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Cloud deploying a scheduled task?

Posted 3 years ago
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Hi, all

I am trying to deploy a ScheduledTask that monitors the state of a google spread sheet every hour. I want the cloud object to display the contents of the csv file that I am monitoring. Here is a look at my code:

This imports the contents of the google doc:

Clear@url
Clear@csv
(url = "https://path-to-google-doc/export?format=csv") //
Import[#, "CSV", CharacterEncoding -> "UTF8"] & //
Flatten@# & //
(csv = #) & //
Dataset@# &

Which results in an output that takes the form: Dataset[{....}].

To create the ScheduledTask, I have tried both:

 Clear@obj
 obj = ScheduledTask[{Now, csv}, "Hourly"](*creates a scheduled task that monitors the information in the doc every hour*)//
 RunScheduledTask[#]& //
 CloudDeploy[#, Permissions -> "Public"] &

and

Clear@obj
obj = ScheduledTask[{Now, csv}, "Hourly"](*creates a scheduled task that monitors the information in the doc every hour*)//
StartScheduledTask[#]& //
CloudDeploy[#, Permissions -> "Public"] &

The former returns this, and the latter gives me this. I am pretty new to using the Wolfram Cloud so extensively, but it's more and more beginning to feel like a black box, which makes debugging pretty difficult because I am never sure where the issue truly lies; my thought is to wrap the scheduled task in an APIFunction, but I am not sure how to go about doing that, since there is no specific association I am looking to make for the information in the csv file. Is this the right way to go about this? How can I utilize APIFunction if I don't have an explicit set of rules I am looking to make and how is the Cloud processing all of the information I am attempting to send it?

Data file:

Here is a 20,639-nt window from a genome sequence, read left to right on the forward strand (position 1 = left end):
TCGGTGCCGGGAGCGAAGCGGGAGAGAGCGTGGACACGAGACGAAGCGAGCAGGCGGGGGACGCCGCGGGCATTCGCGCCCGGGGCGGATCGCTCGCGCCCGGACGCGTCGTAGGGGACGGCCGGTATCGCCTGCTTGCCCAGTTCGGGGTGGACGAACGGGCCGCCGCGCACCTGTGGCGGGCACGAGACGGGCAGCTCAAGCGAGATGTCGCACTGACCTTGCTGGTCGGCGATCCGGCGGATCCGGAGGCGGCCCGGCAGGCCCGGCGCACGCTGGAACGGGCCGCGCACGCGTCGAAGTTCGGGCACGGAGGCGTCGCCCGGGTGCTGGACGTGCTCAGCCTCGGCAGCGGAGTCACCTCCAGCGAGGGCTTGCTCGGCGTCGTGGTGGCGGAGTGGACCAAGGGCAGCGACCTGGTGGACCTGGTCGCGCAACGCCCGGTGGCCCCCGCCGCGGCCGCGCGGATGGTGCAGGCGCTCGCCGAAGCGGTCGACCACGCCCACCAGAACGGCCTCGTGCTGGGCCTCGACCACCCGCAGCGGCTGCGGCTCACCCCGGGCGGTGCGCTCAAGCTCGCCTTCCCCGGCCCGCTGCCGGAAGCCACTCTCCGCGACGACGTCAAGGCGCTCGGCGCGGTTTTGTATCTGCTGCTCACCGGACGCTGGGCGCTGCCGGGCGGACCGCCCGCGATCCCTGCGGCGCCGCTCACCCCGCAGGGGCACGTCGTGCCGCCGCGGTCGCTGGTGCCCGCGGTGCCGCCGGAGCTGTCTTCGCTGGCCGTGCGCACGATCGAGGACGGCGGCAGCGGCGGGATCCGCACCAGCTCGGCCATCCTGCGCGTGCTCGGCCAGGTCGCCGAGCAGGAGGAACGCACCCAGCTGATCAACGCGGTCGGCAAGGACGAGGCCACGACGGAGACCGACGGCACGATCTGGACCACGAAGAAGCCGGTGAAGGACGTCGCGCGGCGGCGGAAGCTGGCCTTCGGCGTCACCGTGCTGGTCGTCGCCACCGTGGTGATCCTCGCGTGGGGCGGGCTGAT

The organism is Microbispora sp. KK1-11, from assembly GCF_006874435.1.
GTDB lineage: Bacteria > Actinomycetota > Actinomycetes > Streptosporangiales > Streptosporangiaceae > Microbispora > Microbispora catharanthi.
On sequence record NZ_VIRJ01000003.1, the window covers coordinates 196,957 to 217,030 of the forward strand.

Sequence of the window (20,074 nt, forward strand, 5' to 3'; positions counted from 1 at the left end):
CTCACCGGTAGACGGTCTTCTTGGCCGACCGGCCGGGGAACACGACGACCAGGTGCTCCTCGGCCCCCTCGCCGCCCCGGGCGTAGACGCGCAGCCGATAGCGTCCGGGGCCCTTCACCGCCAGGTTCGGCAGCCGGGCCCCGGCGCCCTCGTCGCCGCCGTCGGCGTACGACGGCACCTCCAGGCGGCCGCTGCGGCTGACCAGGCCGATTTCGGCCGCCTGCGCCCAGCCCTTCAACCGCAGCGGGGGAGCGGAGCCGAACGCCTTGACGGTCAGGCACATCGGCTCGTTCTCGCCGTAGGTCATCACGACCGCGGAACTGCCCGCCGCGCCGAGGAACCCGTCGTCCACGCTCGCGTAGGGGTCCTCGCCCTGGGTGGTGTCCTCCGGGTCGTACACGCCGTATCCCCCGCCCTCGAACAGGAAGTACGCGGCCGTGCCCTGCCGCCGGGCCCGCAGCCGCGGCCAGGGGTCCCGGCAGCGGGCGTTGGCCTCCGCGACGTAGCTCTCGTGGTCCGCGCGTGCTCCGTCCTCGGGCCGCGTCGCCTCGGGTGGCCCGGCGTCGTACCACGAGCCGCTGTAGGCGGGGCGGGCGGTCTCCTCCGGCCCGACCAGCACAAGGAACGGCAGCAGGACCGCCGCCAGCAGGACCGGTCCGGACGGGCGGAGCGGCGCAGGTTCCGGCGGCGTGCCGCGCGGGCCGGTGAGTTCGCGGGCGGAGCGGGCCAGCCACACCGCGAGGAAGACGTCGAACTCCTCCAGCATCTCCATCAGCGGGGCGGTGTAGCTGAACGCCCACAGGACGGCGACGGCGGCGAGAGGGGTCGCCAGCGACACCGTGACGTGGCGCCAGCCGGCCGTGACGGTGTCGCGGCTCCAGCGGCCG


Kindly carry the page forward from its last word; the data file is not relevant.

6 Replies

Scheduled tasks aren't the easiest thing to understand from the documentation which can make them tricky to get working right. The key thing to remember is that a ScheduledTask is nothing more than some block of code to be run periodically with the result essentially discarded (though it will be written into the task log but not in a way that is easily accessible for computation). To start, you should write code in an interactive session that does exactly what you want. In this case, it is something like import data from an external source, modify it, and finally save that result somewhere. Remember, the result of a scheduled task isn't saved anywhere for you; you have to decide where you want it and CloudPut or CloudExport it. When it works interactively, you can create a ScheduledTask expression that contains that code you want to run with the frequency you want it run. The scheduled task will run exactly the code you give it so be sure it contains all the operations needed. If you want to run that in the cloud, all you need to do is CloudDeploy the expression and it should start working. Note that the highest frequency you can schedule in the cloud is hourly. Also, don't use the RunScheduleTask function which doesn't do what you think when run on cloud objects and I believe is going to be deprecated.

If this doesn't really help you, I suggest just trying to write the code in an interactive session and get the result you really want. If you have questions about just that I'd be happy to help. When you have that part working, try deploying a SheduledTask to the cloud. If you log in to the cloud you can see it listed in your Scheduled Tasks list in the Cloud Files side panel. There's a context menu you can use to run the task immediately to see if it worked the way you expected. I can also help you with this if you are still having difficulties.

And finally, to be honest I find postfix notation very challenging to read. You may want to avoid that except for trivial cases.